"Diane, Hannah is ready for you. She'll meet you in the gym--go ahead and find a table."
The receptionist at the Performance Center pointed me down the hall. It's Saturday morning and I have a standing physical therapy appointment at 9:20am every Saturday, one of three PT appointments per week since my surgery five weeks ago. At the end of the hall I turn right to head into the gym, but I look to my left as I pass, into the post op PT room. It's quiet and calm in there and I am full of empathy for the patient in that room. I actually want to go in and wrap him in a big hug.
I saw him and his wife come in to the reception area. I had been looking down at the brace on my leg and noticed how tattered it was from me taking it off and on (what feels like) a hundred times per day. I've had dreams two nights in a row now that I'm walking around without it and then in the dream I panic because I'm supposed to be wearing my brace and I'm not supposed to be putting any weight on my leg yet, which are both true, dreaming or awake. Today I can feel that I'm stronger, that my leg is not so fragile, that maybe I am actually healing. Even the way I'm sitting is different, easier. And then I see this man come in. He looks stunned--shell shocked. He sits across from me gingerly and his wife goes to the desk to check him in. I notice how new his brace looks, and I look up and he's looking right at me. I smile at him and he smiles back--we've sized each other up. I know his wound is fresh; he knows I'm further down the road. His wife returns and helps him adjust the brace. He's almost detached from it, from his leg, from the experience, and I remember that too. Another therapist comes out to get him and says hello. He gets up slowly, unsure of himself on the crutches--I suspect he's scared of falling. The PT asks if he's in pain. His wife answers YES immediately. The man follows up: "I was fine until last night. Then the pain came rushing in. It's really painful." As they slowly make their way back to the post op PT room I hear the physical therapist say, "Yeah, your nerve block wore off. They only last 24 hours. It will get better, I promise--but this part is hard. I'm sorry you're in pain." I'm not even pretending I'm not paying attention, and as his wife passes she looks at my leg and we smile at each other. If his nerve block just wore off last night that means he's only 48 hours out of surgery. Uff da--these next two weeks will be so hard. I find myself quietly saying "oh, buddy..." as they walk down the hall. And as I crutch past the room on my way to the gym I sneak a glance and silently send him good wishes and invisible fist bumps. This part is hard. His wife is protective and fussing over him--it's very sweet. And he will be okay. But right now he just looks like a little boy.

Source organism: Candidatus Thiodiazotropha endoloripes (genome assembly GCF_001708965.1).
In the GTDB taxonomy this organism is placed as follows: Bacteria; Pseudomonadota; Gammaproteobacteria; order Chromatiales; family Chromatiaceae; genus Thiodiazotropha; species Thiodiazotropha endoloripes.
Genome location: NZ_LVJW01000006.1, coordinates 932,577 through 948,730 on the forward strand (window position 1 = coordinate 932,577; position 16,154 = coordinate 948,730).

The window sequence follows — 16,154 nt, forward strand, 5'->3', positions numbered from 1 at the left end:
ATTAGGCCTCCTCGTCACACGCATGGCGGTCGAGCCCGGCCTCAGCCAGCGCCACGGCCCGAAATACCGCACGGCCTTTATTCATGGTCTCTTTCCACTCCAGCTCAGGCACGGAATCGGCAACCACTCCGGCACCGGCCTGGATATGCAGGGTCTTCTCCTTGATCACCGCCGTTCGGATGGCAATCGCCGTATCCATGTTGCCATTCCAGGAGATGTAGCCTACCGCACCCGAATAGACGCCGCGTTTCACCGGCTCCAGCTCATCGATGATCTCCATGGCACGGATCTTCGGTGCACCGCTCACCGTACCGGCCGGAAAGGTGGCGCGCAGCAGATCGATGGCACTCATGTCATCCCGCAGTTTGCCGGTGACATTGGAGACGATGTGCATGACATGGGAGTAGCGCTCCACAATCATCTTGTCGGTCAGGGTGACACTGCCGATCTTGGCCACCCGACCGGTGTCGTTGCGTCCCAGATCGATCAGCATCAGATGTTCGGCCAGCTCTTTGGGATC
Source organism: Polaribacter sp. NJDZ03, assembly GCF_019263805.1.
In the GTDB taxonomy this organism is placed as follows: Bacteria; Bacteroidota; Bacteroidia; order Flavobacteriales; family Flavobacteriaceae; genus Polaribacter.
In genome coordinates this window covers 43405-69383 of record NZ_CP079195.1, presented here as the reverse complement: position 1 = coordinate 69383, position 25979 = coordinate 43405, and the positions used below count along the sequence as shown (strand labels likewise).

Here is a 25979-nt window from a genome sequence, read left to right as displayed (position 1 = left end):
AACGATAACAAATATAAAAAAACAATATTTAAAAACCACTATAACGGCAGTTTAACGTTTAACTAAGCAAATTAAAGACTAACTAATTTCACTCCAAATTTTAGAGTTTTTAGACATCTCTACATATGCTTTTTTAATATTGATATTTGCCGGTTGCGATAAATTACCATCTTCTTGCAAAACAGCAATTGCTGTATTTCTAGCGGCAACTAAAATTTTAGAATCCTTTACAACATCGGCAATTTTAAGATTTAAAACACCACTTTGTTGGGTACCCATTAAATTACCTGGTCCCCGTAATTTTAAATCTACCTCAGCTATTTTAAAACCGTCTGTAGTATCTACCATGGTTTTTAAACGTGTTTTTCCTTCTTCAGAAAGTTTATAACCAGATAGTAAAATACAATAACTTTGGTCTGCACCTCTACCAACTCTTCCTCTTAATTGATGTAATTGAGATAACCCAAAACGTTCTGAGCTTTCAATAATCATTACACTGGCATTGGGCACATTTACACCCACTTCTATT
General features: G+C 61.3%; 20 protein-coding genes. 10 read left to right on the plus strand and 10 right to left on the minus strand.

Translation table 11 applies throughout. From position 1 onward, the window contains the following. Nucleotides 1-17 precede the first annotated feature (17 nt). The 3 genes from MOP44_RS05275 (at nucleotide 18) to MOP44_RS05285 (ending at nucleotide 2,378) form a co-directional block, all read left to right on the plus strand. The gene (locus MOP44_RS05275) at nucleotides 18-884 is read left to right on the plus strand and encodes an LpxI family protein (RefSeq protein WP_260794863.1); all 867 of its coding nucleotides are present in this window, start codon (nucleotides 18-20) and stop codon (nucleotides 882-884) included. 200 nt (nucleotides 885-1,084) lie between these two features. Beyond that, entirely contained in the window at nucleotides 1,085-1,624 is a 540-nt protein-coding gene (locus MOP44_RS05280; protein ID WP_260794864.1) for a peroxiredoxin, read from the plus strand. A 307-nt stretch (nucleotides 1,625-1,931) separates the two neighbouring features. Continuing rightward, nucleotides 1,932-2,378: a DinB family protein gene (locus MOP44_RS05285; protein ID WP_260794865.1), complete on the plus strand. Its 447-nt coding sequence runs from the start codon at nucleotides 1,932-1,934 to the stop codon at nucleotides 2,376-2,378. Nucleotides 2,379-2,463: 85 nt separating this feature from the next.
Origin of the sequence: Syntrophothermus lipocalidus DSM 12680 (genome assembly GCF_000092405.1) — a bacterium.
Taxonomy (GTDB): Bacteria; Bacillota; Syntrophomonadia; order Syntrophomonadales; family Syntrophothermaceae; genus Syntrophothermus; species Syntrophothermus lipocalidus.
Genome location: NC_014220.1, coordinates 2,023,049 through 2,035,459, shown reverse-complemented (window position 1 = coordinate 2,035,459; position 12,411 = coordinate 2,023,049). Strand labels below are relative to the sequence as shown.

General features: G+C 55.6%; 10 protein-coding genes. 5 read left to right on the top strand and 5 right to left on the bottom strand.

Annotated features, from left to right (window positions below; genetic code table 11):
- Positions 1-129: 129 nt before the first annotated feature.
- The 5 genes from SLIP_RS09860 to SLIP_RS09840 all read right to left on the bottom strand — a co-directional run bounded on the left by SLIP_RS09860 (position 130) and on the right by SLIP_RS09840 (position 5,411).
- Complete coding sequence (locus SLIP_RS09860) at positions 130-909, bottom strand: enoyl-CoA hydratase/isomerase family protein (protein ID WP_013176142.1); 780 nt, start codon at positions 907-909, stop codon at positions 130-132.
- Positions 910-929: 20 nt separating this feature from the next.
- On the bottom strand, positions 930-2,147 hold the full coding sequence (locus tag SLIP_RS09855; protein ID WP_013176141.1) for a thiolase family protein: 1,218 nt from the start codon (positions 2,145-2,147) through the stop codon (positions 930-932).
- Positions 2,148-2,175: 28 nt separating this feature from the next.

I'm feeling strong and I head into the gym to a table by the windows overlooking a pond and a field. I sit on the table and take off my boots, enjoying the view. Hannah walks by and says "Hey, Diane--I'll be right there!" "Hello Hannah--okay, thank you!" We are old friends now. I take off my coat and my brace and swing my leg up on to the table with ease today. That quad is firing. I'm a pro at PT now. I know the drill and I'm in good hands. I know about Hannah's kids and parents and her husband and her dog. I know what she did for Thanksgiving and how long she's been a PT and that her daughter had minor surgery recently. And Hannah knows about me, too. We talk and we laugh while we are working on my knee, and every time I leave feeling encouraged. It's the same with the therapists during the week, too. I learn something every time and I'm challenged every time. I'm treated like I've got some kind of athletic contract on the line--which I secretly kind of do. I could not be more grateful.
Here's the thing: I am so grateful to feel grateful! Gratitude is a magic elixer. It fixes everything. I've had some of my lowest days ever during the last five weeks, but I find my way back to status quo with gratitude. Had I not embarked on this fitness journey I would not have found my coach. If I had not found my coach my gratitude would not have been restored, because he called that out. Now I'm a gratitude junkie--an addict, a convert. I can't help it, and sometimes I wish I could. Somtimes in life's low points and true challenges I so want to just stay down, but this bubbly f***ing gratitude just pulls me back up. It's like a buoy that's attached to me and it's going to do what buoy's do. It means I don't have to work so hard at it now--gratitude kind of generates itself once that gratitude momentum gets rolling. It doesn't mean that life is all sunshine and roses--not by a long shot. But living in a state of gratitude is like a perspective, or an outlook, or a filter. And, yep, I'm grateful for it. It changed me. And then my fortune changed.
So in honor of this Thanksgiving season, a list of just some of the things I'm grateful for:
And holiday themed pillows.
Early morning time.
And kindred spirits.
And a running community (shoutout Endeavorun!)
And on, and on, and on...
Change yourself and your fortune will change.